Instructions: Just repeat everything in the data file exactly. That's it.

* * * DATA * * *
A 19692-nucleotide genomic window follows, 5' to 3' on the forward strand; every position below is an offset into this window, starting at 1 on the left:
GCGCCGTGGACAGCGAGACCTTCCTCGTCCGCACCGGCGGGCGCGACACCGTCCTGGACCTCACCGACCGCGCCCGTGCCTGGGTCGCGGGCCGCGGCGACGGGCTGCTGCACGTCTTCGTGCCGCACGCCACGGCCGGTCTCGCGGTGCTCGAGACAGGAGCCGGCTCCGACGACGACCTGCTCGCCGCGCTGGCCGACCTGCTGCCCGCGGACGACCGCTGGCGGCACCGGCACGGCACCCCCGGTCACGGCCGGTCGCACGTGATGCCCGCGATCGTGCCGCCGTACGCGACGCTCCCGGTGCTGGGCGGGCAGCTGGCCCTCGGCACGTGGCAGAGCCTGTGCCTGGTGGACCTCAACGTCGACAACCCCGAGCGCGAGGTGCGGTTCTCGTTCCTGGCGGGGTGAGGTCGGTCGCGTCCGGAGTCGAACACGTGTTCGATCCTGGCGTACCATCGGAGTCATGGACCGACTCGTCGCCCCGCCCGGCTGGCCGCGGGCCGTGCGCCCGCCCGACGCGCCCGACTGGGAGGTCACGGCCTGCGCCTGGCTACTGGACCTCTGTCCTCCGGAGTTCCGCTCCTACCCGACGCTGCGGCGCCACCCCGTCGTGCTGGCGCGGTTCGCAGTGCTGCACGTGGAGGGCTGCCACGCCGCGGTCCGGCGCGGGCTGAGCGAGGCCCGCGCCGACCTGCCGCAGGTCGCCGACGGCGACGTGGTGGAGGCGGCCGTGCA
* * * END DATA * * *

A 19692-nucleotide genomic window follows, 5' to 3' on the forward strand; every position below is an offset into this window, starting at 1 on the left:
GCGCCGTGGACAGCGAGACCTTCCTCGTCCGCACCGGCGGGCGCGACACCGTCCTGGACCTCACCGACCGCGCCCGTGCCTGGGTCGCGGGCCGCGGCGACGGGCTGCTGCACGTCTTCGTGCCGCACGCCACGGCCGGTCTCGCGGTGCTCGAGACAGGAGCCGGCTCCGACGACGACCTGCTCGCCGCGCTGGCCGACCTGCTGCCCGCGGACGACCGCTGGCGGCACCGGCACGGCACCCCCGGTCACGGCCGGTCGCACGTGATGCCCGCGATCGTGCCGCCGTACGCGACGCTCCCGGTGCTGGGCGGGCAGCTGGCCCTCGGCACGTGGCAGAGCCTGTGCCTGGTGGACCTCAACGTCGACAACCCCGAGCGCGAGGTGCGGTTCTCGTTCCTGGCGGGGTGAGGTCGGTCGCGTCCGGAGTCGAACACGTGTTCGATCCTGGCGTACCATCGGAGTCATGGACCGACTCGTCGCCCCGCCCGGCTGGCCGCGGGCCGTGCGCCCGCCCGACGCGCCCGACTGGGAGGTCACGGCCTGCGCCTGGCTACTGGACCTCTGTCCTCCGGAGTTCCGCTCCTACCCGACGCTGCGGCGCCACCCCGTCGTGCTGGCGCGGTTCGCAGTGCTGCACGTGGAGGGCTGCCACGCCGCGGTCCGGCGCGGGCTGAGCGAGGCCCGCGCCGACCTGCCGCAGGTCGCCGACGGCGACGTGGTGGAGGCGGCCGTGCA